A tiny pacific island state of 21,000, Palau on Sunday reported its first coronavirus case, although the health authorities have found that it had zero transmission risk. The state located in the western Pacific Ocean solely thrives on massive tourism to run its economy and witnesses approximately 90,000 tourists annually. However, earlier last year with the spread of the novel coronavirus, the island shut its borders on all sides, halting tourists that are nearly five times the total population, and makes up to 40 percent of the country’s total GDP, according to the IMF data.
Palau shut the borders and prohibited entry to overseas travellers since late March 2020. The new case, however, was detected in the returnee who, at the time of travelling to the island, was diagnosed negative, according to the update by the island’s health ministry on Sunday. The man, who arrived within the country from Guam on May 9, took two polymerase chain reaction (PCR) tests that returned negative results ahead of boarding the flight to Palau.
According to a statement by Palau’s government, the returnee had tested negative at least three times and had eventually become COVID-19 positive on the 21 days of his hotel quarantine. But he now has low risk or nearly no risk of transmitting or spreading the coronavirus inside the island nation as he tested negative.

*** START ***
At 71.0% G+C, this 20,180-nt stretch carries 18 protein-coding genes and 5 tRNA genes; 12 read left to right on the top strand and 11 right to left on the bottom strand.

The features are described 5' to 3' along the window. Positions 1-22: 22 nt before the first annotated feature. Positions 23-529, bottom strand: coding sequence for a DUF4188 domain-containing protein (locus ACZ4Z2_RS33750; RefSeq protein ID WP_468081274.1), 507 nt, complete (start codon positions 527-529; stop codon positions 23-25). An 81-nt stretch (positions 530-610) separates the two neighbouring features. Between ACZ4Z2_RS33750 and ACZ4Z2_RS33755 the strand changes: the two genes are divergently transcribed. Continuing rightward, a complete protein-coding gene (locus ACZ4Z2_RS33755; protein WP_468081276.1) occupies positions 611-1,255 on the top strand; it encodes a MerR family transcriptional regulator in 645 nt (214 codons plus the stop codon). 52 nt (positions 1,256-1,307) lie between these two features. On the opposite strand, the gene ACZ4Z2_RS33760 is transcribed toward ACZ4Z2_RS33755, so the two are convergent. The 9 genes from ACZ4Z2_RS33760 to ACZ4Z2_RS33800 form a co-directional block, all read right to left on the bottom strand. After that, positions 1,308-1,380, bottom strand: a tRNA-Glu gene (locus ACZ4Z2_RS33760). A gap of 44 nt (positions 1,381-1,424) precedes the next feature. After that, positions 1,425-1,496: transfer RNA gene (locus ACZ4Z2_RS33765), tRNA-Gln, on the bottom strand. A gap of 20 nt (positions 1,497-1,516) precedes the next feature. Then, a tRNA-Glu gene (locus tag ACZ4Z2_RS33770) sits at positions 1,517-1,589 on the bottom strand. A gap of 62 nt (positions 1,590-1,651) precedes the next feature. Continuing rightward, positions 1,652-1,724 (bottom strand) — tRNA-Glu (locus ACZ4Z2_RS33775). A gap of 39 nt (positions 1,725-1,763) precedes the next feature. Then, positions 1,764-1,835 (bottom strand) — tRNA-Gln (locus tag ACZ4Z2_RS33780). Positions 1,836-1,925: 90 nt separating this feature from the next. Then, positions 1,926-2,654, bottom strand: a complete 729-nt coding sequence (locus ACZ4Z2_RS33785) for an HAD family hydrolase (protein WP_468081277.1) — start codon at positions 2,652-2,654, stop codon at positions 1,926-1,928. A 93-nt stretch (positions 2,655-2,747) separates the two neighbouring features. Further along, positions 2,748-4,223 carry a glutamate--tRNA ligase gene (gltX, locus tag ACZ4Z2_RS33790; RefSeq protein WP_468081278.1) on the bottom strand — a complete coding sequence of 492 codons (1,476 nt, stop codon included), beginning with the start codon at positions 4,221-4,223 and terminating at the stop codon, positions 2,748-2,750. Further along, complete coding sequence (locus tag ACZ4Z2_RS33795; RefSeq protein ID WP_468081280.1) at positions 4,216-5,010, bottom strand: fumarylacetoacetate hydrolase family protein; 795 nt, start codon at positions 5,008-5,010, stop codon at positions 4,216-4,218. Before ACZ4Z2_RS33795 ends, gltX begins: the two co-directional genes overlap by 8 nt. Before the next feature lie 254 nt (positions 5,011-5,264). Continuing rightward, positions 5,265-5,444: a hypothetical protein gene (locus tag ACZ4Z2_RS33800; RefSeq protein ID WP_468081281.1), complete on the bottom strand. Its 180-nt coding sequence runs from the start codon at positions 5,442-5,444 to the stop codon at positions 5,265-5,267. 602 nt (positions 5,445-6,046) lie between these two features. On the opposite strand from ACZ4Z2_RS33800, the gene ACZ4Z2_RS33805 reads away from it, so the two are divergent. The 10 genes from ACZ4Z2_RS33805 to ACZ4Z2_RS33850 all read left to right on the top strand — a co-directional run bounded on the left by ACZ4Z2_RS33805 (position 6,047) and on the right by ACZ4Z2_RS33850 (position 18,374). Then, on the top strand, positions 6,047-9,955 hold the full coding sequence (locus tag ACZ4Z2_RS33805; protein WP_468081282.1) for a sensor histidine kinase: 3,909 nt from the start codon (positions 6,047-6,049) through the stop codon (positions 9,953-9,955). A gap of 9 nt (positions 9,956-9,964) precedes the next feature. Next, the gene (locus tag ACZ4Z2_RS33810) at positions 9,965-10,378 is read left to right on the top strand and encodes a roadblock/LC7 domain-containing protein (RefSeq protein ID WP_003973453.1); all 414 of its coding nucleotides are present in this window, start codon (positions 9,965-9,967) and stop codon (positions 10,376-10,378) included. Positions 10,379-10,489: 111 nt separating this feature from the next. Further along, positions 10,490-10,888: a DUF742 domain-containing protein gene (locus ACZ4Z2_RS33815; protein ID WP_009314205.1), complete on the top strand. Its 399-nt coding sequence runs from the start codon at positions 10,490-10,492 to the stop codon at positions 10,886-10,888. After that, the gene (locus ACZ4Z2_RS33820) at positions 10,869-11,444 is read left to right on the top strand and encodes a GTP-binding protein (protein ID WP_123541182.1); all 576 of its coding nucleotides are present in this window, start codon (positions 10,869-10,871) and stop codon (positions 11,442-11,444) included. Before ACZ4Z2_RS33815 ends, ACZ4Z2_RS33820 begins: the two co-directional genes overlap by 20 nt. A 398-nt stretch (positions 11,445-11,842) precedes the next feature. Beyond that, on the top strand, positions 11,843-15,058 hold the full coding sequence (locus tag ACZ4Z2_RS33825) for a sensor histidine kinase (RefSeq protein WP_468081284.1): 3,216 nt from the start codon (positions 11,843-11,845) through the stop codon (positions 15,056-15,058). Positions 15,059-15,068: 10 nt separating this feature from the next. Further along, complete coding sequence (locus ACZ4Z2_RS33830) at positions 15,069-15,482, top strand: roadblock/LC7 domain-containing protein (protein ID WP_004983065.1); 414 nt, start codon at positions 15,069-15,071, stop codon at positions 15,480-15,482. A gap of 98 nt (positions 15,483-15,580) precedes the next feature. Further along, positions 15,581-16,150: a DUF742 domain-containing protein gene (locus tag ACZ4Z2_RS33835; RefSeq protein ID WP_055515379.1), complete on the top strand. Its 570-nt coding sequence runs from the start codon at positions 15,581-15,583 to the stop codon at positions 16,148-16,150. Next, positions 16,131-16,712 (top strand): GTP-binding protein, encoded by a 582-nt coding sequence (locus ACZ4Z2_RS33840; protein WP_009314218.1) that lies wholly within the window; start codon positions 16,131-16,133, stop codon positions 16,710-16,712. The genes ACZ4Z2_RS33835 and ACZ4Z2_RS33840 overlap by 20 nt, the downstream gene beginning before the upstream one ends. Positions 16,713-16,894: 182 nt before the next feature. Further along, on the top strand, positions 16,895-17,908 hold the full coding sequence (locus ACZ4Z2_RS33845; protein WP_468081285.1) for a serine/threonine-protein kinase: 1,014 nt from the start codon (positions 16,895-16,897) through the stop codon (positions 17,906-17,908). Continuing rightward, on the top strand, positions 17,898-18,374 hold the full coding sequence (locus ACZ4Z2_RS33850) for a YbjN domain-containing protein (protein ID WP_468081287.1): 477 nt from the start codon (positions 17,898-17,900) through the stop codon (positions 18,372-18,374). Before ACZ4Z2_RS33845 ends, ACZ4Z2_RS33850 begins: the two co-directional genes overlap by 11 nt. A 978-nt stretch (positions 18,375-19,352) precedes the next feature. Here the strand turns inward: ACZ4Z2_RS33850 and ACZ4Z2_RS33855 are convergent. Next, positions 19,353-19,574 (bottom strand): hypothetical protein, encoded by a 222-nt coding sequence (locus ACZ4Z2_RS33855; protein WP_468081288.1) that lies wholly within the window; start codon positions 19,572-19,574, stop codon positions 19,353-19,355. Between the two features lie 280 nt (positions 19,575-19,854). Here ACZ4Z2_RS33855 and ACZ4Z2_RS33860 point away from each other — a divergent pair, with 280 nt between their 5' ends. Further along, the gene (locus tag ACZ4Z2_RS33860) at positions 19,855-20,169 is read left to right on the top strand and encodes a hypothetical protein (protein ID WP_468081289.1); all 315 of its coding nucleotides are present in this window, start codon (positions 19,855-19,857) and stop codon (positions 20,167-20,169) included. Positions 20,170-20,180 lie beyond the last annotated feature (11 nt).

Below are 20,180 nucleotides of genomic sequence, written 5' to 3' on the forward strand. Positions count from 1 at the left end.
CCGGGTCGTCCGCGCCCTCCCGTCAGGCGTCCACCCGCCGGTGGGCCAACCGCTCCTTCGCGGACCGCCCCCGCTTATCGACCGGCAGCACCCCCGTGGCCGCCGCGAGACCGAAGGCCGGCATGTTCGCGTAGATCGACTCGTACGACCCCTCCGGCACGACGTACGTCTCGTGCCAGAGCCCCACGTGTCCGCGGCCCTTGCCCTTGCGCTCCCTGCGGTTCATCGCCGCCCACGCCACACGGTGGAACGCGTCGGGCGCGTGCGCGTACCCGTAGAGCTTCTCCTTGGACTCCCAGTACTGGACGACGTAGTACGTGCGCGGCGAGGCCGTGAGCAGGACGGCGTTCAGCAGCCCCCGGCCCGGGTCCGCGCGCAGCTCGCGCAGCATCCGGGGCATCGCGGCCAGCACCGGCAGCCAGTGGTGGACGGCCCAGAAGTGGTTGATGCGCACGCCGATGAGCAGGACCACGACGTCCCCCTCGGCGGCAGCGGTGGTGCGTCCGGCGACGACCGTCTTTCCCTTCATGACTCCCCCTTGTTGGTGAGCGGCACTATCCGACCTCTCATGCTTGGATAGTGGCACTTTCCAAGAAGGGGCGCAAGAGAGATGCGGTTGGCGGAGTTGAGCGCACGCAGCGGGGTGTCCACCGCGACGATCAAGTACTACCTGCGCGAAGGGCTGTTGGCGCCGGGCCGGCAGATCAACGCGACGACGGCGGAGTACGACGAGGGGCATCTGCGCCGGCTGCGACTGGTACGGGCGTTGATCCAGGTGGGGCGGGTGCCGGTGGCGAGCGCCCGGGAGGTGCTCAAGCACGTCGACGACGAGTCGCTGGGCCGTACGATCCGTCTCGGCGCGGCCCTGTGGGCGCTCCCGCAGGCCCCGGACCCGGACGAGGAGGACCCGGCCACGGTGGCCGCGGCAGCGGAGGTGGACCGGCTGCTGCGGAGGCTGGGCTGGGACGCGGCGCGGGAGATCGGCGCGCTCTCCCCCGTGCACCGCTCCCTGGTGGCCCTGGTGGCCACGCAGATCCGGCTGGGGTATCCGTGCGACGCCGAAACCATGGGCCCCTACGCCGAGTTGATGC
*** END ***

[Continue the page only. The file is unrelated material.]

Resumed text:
[Members of the US Health & Human Services (HHS) team gave out the Johnson & Johnson Janssen COVID vaccination making Palau the first Pacific nation to receive the Johnson & Johnson vaccine. Credit: Twitter/@Surangeljr]
A report carried by The Guam Daily Post stated that the Administrator for the Health Policy, Research and Development at Ministry of Health, Palau Gaafar J. Uherbelau classified the COVID-19 case as 'historical' with a low risk of spread. He said that the patient was infected with the SARS-CoV-2 in January. Authorities, however, speculate that the case may be where the infected person continues to shed viral RNA long after recovery from the COVID-19 illness.
And therefore, the administrator of Health Policy, Research & Development at the Ministry of Health said that the health officials initiated the rigorous contact tracing during the time the said man was isolated. At the time he arrived in Guam, the US island in Micronesia, the man was “fully vaccinated” and had two negative PCR tests prior to boarding the flight, Uherbelau informed the newspaper. He then had to quarantine for 14 days with a test on days seven and 14 and both of those tests returned negative. An acclaimed Dr Victor Yano on the island told the reporter that the recovered man posed a low risk of infecting others.
In a COVID-19 news briefing on Monday morning, President Surangel Whipps Jr. said that almost 97 percent of Palau’s adult population had been fully jabbed with two doses of the coronavirus vaccine. “We need to understand we need to move from COVID-free to COVID-19 safe. We’re opening with care and the protocols we have in place sometimes people feel are extreme but it is about opening with care,” the president said at the presser. The conference was held alongside US Centers for Disease Control and Prevention for the Federated States of Micronesia, Dr. Thane Hancock who said that the Ministry of Health was proceeding with an abundance of caution.